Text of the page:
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How the West Was Lost

Submitted by on 07 Jun 2011 – 12:18

By Jemima Felton

How the West Was Lost is one of a deluge of books to come out of the global economic crisis which seek to account for the position in which the West finds itself after the crash of 2008. It is not, however, simply an account of the banking crisis, but rather a treatise on the many ways in which the economic demise of the West over the last fifty years has been the result of flawed policymaking and thus largely self-imposed.

The book analyses the way in which the West has effectively given away its lead through the misallocation of the three key ingredients for economic growth: capital, through unproductive investment in the housing sector; labour, owing to a predilection for services over productive industries; and technology, which has been employed in the endeavour of making money faster, rather than solving the increasingly pressing issues of energy, food security and healthcare.

Moyo paints a damning picture of the follies of Western policymaking, and when juxtaposed with China and the other emerging economies – the Rest – the book makes for fairly gloomy reading (unless, of course, you’re Chinese). Individuals and governments in the West have recorded record debt while China and the Rest are saving at an incredible rate. American children spend far less time at school and doing homework than their Chinese counterparts. Graduates of science and engineering – of which there are more in China – would rather go into go into the banking and consultancy sectors in the West while in China they head into manufacturing or science. Infrastructure in the US and UK is at best deficient while China is investing billions in road, airports and high speed rail.

Moyo is correct to point out that countries like China have access to greater quantities of cash stored centrally and can therefore respond more quickly to crises, unlike the US whose still vast wealth is more widely dispersed among private companies and individuals.  However, while China’s rise is indubitably spectacular, Moyo’s enthusiastic admiration for the Chinese model of capitalism – which forms part of the basis for her recommendation for a government-led capitalist approach – betrays a bewildering simplification of reality. In exemplifying the myriad ways the Chinese state can decisively and effectively control outbreaks of disease, build modern new infrastructure and even control the weather, Moyo glosses over the problems China will undoubtedly encounter in the future. She makes a cursory nod to the issues of democracy and corruption but brushes them off as ‘not insurmountable difficulties’.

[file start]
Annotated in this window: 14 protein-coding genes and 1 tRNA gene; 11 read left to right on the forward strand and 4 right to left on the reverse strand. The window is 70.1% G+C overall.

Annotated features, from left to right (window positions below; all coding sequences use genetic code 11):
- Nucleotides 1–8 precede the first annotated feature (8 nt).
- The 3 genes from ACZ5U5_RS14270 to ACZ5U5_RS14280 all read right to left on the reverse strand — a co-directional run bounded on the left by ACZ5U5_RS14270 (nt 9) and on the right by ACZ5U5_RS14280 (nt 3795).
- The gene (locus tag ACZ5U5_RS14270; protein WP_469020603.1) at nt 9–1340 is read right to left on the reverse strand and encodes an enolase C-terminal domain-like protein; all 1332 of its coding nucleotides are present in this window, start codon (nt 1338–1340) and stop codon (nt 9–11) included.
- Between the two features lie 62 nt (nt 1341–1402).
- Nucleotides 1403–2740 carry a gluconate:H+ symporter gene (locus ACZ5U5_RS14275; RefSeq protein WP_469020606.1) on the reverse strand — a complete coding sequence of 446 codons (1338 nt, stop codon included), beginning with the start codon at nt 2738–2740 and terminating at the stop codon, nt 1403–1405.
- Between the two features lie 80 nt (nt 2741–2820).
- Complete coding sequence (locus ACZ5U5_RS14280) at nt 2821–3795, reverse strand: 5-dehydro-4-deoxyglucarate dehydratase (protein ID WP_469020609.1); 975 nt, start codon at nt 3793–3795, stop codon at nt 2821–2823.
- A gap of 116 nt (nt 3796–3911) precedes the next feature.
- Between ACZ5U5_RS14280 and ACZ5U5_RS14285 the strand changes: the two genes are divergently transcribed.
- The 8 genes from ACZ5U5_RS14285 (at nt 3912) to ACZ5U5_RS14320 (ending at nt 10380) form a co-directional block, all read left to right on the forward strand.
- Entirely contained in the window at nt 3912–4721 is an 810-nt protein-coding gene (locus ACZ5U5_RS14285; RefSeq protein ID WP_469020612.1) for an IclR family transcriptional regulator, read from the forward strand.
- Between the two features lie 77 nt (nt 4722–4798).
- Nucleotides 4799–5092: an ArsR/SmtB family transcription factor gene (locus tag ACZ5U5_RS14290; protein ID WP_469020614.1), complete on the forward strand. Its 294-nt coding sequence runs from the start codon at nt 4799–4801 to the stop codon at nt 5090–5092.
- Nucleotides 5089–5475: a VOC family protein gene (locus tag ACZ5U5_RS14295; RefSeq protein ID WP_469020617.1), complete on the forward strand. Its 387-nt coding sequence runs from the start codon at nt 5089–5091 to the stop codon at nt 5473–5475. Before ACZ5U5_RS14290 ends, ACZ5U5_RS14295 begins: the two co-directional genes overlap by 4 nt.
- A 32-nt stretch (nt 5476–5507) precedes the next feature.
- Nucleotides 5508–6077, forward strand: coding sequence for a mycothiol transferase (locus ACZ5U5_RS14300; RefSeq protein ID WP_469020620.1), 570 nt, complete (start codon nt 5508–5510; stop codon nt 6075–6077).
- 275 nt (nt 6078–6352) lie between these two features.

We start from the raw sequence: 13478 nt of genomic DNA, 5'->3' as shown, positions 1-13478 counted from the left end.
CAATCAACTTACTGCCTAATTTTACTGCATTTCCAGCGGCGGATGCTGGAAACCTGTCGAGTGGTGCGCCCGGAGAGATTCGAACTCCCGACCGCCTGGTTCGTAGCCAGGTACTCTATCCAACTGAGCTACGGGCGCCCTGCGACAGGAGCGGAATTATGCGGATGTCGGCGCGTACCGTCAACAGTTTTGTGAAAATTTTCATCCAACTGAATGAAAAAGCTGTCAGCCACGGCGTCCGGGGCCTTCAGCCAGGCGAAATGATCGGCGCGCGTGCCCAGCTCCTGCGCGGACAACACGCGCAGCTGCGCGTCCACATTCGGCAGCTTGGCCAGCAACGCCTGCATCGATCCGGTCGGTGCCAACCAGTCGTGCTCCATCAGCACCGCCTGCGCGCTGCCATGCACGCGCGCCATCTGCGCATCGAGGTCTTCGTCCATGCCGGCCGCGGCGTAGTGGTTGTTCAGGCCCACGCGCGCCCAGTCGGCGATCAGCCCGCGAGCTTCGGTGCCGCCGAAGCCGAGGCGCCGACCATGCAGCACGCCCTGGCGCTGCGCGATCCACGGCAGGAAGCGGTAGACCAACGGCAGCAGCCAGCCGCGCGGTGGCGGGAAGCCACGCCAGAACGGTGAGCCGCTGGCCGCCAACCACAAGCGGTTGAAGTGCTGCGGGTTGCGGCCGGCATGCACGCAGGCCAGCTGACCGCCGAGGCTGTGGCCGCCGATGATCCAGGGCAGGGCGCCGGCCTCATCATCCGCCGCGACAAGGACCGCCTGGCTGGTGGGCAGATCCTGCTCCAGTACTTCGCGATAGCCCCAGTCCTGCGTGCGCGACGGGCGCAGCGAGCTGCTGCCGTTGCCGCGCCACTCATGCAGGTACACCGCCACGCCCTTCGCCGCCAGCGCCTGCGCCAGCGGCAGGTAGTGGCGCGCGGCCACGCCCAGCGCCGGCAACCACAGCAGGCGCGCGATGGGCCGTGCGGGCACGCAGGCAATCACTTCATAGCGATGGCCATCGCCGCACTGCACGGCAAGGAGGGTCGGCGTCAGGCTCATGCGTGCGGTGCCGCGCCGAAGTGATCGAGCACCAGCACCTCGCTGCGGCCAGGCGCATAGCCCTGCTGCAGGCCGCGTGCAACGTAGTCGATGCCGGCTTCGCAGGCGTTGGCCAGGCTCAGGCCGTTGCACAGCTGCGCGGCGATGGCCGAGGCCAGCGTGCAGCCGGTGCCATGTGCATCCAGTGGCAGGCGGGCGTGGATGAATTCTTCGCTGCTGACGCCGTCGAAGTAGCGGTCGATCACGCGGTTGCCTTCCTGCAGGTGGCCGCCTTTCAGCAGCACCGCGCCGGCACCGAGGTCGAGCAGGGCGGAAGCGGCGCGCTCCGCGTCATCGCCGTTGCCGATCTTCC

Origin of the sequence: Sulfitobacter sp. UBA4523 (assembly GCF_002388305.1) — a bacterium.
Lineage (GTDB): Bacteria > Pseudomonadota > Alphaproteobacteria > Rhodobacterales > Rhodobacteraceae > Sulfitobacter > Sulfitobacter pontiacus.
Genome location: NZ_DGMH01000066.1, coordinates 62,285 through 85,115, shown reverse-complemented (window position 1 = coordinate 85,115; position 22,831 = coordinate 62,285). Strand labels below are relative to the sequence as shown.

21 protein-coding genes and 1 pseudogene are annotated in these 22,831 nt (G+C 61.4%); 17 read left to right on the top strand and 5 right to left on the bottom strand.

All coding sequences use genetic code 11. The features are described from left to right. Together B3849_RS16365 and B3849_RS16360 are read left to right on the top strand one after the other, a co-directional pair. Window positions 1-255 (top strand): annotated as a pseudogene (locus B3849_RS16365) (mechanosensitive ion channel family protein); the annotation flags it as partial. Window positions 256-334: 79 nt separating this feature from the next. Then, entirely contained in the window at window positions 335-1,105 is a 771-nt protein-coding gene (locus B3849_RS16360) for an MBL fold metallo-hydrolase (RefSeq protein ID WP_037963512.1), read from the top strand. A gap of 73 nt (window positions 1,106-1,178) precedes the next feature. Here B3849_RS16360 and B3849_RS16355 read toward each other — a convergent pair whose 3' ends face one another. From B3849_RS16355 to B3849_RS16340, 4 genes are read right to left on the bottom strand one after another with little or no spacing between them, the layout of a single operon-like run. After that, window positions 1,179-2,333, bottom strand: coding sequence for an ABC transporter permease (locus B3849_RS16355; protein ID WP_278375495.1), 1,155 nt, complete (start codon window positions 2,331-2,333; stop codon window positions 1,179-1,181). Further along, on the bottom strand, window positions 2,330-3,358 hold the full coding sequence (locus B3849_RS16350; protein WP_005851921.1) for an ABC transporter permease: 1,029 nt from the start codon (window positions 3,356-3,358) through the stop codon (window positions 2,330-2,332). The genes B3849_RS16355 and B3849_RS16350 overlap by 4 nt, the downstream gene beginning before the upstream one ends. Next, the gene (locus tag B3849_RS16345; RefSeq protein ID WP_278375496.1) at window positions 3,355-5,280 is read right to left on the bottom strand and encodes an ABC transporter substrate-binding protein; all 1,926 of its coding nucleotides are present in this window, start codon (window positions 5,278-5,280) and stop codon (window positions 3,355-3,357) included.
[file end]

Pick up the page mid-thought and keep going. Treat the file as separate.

The question of democracy in China could have a huge impact on its future economic success, given that without any real internal opposition, there can be no challenge to the shortcomings of the Chinese model. Moyo states that freer people are more productive over time and this could be a decisive factor in future political development in China.

A rosy picture is painted of the benefits of a centrally-planned economy and the government’s ability to make decisions regarding national savings ‘in the interest of the state at large, over and above purely individual motivations’. Surely this is naïveté in the extreme, effectively discounting the rampant corruption which exists in many emerging economies.

Moreover, despite outlining the dire demographic problems facing the West, China’s own demographic issues are ignored. China’s population growth rate is actually declining, and with more boys being born than girls. Coupled with a dramatic ageing of the population, China is heading for a demographic crisis of its own.

Moyo’s admiration for the Chinese system is abundantly clear in the book but it is important not forget that we have been here before. Twenty-five years ago, the world was convinced that Japan would overtake the US as the world’s largest economy but since then, its bubble burst and its economy has been stagnating for the last twenty years.

In reality, China will have to deal with the same issues as the West in the future in terms of food security and resources. These are not uniquely Western problems. The vast numbers joining the middle classes in China and across the developing world will have to accept that they cannot expect to enjoy the same lifestyles as those in the West because the resources simply do not exist. Their governments may have the ‘political mettle’ to deal decisively and effectively with problems now, but there is nothing inevitable about this continuing to be the case in the future.

Moyo’s ‘nuclear option’ of the US defaulting on its debts finally underscores the symbiotic relationship between America and China, a mutual dependency which goes largely unmentioned in the book.

How the West Was Lost is a damning treatise on the individualism and short-termism of the West but the story is by no means finished. There is still a lot to play for.